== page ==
The Power of Social Media

Does this person look familiar to you?

If you have been following the local news for the past couple of days, you would probably recognize the above person as Ms Amy Cheong, a former assistant director with NTUC who made the headlines for the wrong reasons last week when she posted a racist comment regarding Malay weddings on Facebook, a social utility for online networking.

Her disparaging comments resulted in her being widely criticised online almost instantaneously after she posted it. A Facebook page was even created, calling for her to be sacked. She was subsequently fired from her job[1] and shortly after was forced to leave Singapore for Australia, where she is a citizen, due to threats of violence she received.[2] This incident became the feature of local newspapers for several days, and even became global news, with several newspapers in various countries such as Australia, India and Malaysia reporting on this incident.[3]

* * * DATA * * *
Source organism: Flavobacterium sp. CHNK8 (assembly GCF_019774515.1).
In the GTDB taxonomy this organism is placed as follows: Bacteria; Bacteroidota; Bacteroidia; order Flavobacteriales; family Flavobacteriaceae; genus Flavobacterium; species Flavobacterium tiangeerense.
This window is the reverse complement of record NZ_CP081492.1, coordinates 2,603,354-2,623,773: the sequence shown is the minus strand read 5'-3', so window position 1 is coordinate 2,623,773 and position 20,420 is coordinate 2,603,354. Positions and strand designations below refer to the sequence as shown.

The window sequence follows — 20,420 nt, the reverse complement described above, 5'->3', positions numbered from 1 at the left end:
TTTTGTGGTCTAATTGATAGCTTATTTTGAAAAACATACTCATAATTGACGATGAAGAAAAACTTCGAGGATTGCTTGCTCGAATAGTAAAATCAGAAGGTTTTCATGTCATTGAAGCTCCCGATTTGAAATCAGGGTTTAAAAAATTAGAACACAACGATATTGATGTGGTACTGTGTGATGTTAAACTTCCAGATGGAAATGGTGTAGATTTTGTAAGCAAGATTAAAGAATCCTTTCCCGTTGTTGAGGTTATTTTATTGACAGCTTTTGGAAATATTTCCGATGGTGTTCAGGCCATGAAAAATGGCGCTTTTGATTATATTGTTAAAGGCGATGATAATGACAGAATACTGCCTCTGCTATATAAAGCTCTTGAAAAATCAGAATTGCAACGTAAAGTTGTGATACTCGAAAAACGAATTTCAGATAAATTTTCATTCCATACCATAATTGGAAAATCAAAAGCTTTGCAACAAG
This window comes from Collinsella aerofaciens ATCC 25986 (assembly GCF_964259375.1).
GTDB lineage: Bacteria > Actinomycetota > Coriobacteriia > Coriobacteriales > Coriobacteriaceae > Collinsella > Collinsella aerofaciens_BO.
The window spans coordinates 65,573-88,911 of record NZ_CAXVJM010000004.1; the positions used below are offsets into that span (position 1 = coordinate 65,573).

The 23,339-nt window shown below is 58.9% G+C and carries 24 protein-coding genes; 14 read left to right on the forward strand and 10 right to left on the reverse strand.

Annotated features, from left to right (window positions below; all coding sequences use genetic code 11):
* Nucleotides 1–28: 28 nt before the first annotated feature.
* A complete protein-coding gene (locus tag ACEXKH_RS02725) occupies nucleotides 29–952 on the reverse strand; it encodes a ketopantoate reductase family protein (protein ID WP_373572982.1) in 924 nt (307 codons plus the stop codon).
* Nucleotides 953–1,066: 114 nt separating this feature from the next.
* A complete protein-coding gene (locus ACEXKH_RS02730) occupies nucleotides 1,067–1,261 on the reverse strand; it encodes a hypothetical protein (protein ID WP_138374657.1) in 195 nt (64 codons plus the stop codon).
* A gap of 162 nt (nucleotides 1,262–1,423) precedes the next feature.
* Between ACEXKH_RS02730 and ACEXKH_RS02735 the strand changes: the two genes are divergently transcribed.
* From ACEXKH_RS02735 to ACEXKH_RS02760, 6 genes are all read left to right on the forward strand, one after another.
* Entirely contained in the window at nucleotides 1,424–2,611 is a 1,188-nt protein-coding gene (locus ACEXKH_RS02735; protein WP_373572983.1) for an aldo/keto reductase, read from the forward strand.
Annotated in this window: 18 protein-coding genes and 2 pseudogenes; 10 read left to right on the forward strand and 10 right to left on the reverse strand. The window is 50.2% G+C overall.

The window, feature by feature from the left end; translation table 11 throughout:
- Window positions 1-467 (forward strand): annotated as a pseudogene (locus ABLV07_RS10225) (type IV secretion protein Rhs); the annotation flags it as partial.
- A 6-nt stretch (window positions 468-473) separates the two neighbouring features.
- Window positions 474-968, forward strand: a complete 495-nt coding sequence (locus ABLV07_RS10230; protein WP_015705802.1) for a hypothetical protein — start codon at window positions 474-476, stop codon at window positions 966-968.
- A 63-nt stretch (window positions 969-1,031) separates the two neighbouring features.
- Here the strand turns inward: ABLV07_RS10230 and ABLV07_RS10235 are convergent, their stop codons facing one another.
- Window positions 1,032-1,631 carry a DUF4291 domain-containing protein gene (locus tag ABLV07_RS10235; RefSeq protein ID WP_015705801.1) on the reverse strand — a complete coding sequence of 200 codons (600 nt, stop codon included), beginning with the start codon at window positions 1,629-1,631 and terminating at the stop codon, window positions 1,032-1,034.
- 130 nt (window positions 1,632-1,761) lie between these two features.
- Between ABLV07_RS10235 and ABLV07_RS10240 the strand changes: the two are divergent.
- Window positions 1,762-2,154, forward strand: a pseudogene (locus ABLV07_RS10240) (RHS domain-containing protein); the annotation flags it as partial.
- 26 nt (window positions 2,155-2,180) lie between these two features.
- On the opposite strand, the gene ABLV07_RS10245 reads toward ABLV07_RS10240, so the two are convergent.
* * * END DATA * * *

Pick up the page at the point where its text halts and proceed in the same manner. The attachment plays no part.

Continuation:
Social Media and its Pervasiveness

How could an opinion by someone who is not even remotely well-known receive so much exposure and draw such widespread opinion within a matter of hours, and totally turn her life upside-down within a matter of days?

Such a scenario would be almost utterly unthinkable a decade ago. These days, however, such instances of offensive online posts are not the least bit uncommon. Earlier this year in February, a scholarship holder from China studying at the National University of Singapore was fined $3000 and was ordered to complete three months of community service before he was allowed to graduate, after sparking an uproar due to an offensive blog post, in which he ranted that there were more “dogs than humans” in Singapore.[4]